SPORTS
By BOSTON GLOBE | January 17, 1996
BOSTON -- Physicians have apparently ruled out a seizure or other neurological disorder as the cause of star center Marcus Camby's collapse Sunday, and they were concentrating on tests of his heart and blood vessels in search of some elusive cardiovascular problem.Team doctor Daniel Clapp said the tests might include invasive procedures, such as angiography or snipping a piece of his heart muscle."We're still without an answer that's medically honest," Clapp said.
NEWS
By David Kohn and David Kohn,Sun Reporter | February 23, 2008
Computed tomography angiography is booming. In 10 painless minutes, this noninvasive test provides a detailed, colorful three-dimensional view of a patient's heart. Many specialists say the CT procedure is more accurate and precise than other heart tests. Exact figures aren't available, but some experts think Americans undergo several hundred thousand CT angiographies a year, perhaps more than a million. "It's a very easy test to do," says Dr. Michael Lauer, a heart researcher at the National Heart, Lung and Blood Institute.
NEWS
By Cindy Parr and Cindy Parr,Contributing writer | October 30, 1991
Physicians at Carroll County General Hospital soon will have a new tool that will enable them to better detect and treat patients' heart and blood vessel disorders.Hospital officials say they hope the opening later this fall of the angiography and cardiac catheterizationlab will keep Carroll patients with cardiovascular problems from seeking treatment outside the county."We found that the No. 1 reason patients were leaving the county was to have these two procedures performed," said Linda Harder, CCGH vice president for marketing and planning.
NEWS
September 8, 1991
The election of officers and members of the board for Carroll CountyHealth Services Inc. and its subsidiaries were conducted Monday evening during the company's quarterly meeting at Carroll County General Hospital.Carroll County Health Services Inc. is the parent company of CCGH, CCGH Foundation and Carroll County Med-Services.Parent company officers for fiscal year 1991-1992 are William Gavin, chairman; Steve Bohn, vice chairman; Steve Chapin, secretary, andEdwin Shauck, treasurer.Elected board members for the parent company are Charles O. Fisher, Steve Chapin, Edwin Shauck, Todd Brown, Harry Dougherty, Irvin Goodman, William Gavin and Randy Rager.
BUSINESS
By Opinions on stocks offered by investment experts. Compiled by Steve Halpen for Knight Ridder | April 17, 1991
Sports-Tech"The sports industry is a $63 billion market, which is growing approximately 15 percent a year. Sports-Tech (STXL, OTC, around $3) is engaged in the development and sale of advanced computer-aided video systems used by sports programs at the professional, collegiate and high school levels, says The Kon-Lin Letter of Rocky Point, N.Y."For fiscal year 1990, revenues increased 35 percent to $5 million, with net income vaulting 179 percent. . ."We continue to recommend purchase of this stock."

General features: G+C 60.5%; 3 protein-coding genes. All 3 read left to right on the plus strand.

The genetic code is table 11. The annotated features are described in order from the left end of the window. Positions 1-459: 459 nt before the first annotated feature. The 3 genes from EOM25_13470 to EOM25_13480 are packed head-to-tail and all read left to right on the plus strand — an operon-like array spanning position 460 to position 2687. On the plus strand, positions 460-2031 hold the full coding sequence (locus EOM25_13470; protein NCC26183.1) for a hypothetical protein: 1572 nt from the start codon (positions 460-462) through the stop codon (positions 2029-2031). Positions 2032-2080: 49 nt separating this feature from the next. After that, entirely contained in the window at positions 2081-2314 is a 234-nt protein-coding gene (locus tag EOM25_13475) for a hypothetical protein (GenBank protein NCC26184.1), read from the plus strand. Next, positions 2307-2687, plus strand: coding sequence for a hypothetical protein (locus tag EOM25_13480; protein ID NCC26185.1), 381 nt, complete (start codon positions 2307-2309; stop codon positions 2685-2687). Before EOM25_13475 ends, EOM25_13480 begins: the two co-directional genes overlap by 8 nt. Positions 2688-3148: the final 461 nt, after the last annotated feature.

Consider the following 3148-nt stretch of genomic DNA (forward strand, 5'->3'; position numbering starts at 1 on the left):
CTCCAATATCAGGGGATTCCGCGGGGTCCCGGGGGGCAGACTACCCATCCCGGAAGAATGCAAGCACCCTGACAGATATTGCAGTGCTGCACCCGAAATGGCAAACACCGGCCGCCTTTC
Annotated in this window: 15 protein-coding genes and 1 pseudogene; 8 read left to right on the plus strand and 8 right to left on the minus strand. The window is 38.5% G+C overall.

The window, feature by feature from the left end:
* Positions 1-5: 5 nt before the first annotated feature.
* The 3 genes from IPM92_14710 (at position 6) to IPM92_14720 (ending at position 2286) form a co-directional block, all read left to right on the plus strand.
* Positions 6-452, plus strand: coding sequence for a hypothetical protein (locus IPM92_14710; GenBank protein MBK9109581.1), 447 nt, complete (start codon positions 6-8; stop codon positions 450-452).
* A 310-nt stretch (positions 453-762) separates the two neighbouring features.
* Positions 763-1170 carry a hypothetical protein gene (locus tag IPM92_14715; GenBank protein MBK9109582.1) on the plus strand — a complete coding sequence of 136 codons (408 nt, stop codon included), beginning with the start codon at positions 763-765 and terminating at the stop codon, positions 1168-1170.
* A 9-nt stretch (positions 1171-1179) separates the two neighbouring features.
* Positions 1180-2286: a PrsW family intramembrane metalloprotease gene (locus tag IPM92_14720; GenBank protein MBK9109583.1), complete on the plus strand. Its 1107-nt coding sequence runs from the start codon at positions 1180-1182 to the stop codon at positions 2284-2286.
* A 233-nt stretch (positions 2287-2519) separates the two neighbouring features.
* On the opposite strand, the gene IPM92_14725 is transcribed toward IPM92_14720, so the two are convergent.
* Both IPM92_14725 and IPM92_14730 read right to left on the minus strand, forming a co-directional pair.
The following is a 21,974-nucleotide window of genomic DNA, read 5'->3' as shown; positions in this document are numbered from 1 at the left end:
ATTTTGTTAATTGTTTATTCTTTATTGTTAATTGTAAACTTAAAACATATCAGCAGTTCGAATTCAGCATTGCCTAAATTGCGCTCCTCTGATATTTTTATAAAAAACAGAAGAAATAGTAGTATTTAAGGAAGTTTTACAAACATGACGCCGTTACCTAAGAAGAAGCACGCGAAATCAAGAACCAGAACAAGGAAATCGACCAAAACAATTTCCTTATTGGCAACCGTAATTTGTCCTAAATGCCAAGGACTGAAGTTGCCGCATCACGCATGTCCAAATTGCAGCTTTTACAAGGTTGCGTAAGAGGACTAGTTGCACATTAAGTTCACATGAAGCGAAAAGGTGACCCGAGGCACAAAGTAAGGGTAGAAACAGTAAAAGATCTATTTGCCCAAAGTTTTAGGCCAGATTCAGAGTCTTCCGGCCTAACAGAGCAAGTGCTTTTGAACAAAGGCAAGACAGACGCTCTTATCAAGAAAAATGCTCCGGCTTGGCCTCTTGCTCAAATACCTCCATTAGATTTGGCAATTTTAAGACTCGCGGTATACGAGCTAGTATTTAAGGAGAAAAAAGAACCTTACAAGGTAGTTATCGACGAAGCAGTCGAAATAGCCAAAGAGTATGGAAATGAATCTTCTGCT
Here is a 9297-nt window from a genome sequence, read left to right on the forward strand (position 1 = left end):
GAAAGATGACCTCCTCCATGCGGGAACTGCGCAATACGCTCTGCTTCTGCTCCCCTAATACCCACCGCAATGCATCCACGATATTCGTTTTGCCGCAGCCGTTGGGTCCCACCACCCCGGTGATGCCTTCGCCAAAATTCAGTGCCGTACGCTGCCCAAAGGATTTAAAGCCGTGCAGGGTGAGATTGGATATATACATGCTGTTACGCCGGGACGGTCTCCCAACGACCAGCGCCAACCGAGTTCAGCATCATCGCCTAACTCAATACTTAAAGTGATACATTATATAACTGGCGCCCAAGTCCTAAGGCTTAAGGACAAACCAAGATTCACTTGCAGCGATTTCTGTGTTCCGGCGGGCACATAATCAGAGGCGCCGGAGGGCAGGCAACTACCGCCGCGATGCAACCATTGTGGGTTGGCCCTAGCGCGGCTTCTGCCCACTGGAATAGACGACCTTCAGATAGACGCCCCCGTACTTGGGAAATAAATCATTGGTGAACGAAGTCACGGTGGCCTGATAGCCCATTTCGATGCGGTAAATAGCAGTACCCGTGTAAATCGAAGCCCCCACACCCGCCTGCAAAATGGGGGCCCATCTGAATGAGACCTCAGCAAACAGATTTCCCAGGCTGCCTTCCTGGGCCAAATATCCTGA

NEWS
By Los Angeles Times | September 12, 1990
High-tech medical treatment goes more often to private-pay patients than to people with public insurance or no insurance, according to a new study that found that how a person pays for his medical care may influence the kind of care he gets.The finding, to be published today in the Journal of the American Medical Association, may seem self-evident but, in fact, undercuts what many believe is a basic tenet of medicine -- that a person's care is dictated simply by the state of his health."The finding is alarming because I think the health care system is assumed to be set up in such a way that medical decisions are made on the basis of ... the clinical characteristics of patients," said Joel Weissman, an instructor in health policy at Harvard Medical School and a co-author of the paper.
NEWS
June 29, 2011
Regardless of whether Dr. Mark Midei and others may have performed inappropriate stent procedures, the state and Maryland hospitals have not yet agreed to require mandatory accreditation of cardiac cath labs and outside peer review. These were strong recommendations by the American College of Cardiology and the Society for Angiography and Interventions. One year after an investigation by the Health Services Cost Review Commission (HSCRC) was requested, the results are yet to be announced to the public, raising the issue of whether HSCRC is capable of compiling reliable clinical data.
FEATURES
By Dr. Simeon Margolis and Dr. Simeon Margolis,Special to The Sun | June 14, 1994
Q: After having a heart attack five months ago, I stopped smoking and started on a diet and exercise program to lose weight and control my cholesterol level. My doctor seems satisfied with my cholesterol of 220, but I wonder if it should be lower.A: A cholesterol of 220 mg/dl is too high for anyone who has had a heart attack or any other evidence of coronary artery disease, such as angina or a history of bypass surgery or angioplasty to open a blocked coronary artery. This opinion is based on several types of information.
Baltimore Sun Articles
|
|
|
Please note the green-lined linked article text has been applied commercially without any involvement from our newsroom editors, reporters or any other editorial staff.